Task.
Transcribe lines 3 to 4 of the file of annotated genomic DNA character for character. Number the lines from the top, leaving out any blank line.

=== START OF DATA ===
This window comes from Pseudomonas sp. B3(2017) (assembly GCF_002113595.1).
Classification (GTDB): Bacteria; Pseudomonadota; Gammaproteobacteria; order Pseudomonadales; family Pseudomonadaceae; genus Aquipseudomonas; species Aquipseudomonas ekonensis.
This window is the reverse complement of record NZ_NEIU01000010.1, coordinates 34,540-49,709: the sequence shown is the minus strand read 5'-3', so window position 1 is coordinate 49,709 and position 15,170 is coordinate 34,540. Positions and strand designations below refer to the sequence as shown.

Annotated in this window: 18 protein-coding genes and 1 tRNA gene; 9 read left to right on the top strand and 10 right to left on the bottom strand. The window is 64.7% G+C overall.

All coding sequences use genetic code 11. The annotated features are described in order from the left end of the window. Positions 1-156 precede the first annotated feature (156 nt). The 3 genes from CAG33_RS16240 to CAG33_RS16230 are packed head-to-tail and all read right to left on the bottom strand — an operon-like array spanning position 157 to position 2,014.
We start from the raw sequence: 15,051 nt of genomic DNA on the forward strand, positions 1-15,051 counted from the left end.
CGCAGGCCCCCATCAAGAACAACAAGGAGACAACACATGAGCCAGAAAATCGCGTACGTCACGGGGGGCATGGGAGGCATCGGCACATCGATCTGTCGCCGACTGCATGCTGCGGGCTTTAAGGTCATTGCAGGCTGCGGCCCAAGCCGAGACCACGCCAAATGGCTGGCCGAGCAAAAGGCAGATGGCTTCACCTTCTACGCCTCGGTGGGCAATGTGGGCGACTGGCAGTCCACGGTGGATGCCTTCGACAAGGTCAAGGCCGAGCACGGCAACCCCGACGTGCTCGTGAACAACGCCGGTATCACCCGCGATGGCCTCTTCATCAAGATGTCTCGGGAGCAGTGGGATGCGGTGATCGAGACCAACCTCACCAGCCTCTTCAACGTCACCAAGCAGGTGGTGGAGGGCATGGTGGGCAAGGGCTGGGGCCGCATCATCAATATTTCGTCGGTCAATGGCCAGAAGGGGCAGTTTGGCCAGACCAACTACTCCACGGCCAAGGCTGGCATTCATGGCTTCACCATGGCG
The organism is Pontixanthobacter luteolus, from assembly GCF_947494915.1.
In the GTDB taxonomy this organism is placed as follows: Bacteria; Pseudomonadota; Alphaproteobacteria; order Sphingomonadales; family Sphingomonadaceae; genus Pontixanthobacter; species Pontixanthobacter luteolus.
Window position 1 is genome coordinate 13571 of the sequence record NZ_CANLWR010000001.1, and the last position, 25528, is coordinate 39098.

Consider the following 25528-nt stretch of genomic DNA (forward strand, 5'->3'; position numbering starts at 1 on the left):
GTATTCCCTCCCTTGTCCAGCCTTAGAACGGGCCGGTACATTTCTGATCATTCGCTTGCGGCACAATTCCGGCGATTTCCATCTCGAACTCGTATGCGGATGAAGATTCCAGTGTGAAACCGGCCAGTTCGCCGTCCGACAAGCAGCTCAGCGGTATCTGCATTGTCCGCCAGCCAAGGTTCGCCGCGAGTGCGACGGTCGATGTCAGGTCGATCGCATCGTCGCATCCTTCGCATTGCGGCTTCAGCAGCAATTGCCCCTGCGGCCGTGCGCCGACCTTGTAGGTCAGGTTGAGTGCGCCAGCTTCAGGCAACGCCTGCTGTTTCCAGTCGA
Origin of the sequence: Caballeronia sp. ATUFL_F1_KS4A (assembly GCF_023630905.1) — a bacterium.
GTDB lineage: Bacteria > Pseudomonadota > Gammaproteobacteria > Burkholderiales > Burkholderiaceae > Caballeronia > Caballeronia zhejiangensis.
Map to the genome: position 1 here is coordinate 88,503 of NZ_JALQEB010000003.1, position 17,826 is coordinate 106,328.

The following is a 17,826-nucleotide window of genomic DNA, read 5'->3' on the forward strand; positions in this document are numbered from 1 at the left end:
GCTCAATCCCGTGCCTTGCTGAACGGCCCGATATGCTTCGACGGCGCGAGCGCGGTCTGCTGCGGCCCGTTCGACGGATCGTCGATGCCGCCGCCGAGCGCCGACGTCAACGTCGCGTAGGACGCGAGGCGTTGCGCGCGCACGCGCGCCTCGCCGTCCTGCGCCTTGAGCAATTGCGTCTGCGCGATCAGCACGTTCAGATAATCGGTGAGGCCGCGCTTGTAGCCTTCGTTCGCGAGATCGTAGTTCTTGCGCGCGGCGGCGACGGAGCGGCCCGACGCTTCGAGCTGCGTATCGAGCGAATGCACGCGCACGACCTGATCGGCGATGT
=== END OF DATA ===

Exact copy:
This window is the reverse complement of record NZ_NEIU01000010.1, coordinates 34,540-49,709: the sequence shown is the minus strand read 5'-3', so window position 1 is coordinate 49,709 and position 15,170 is coordinate 34,540. Positions and strand designations below refer to the sequence as shown.

Annotated in this window: 18 protein-coding genes and 1 tRNA gene; 9 read left to right on the top strand and 10 right to left on the bottom strand. The window is 64.7% G+C overall.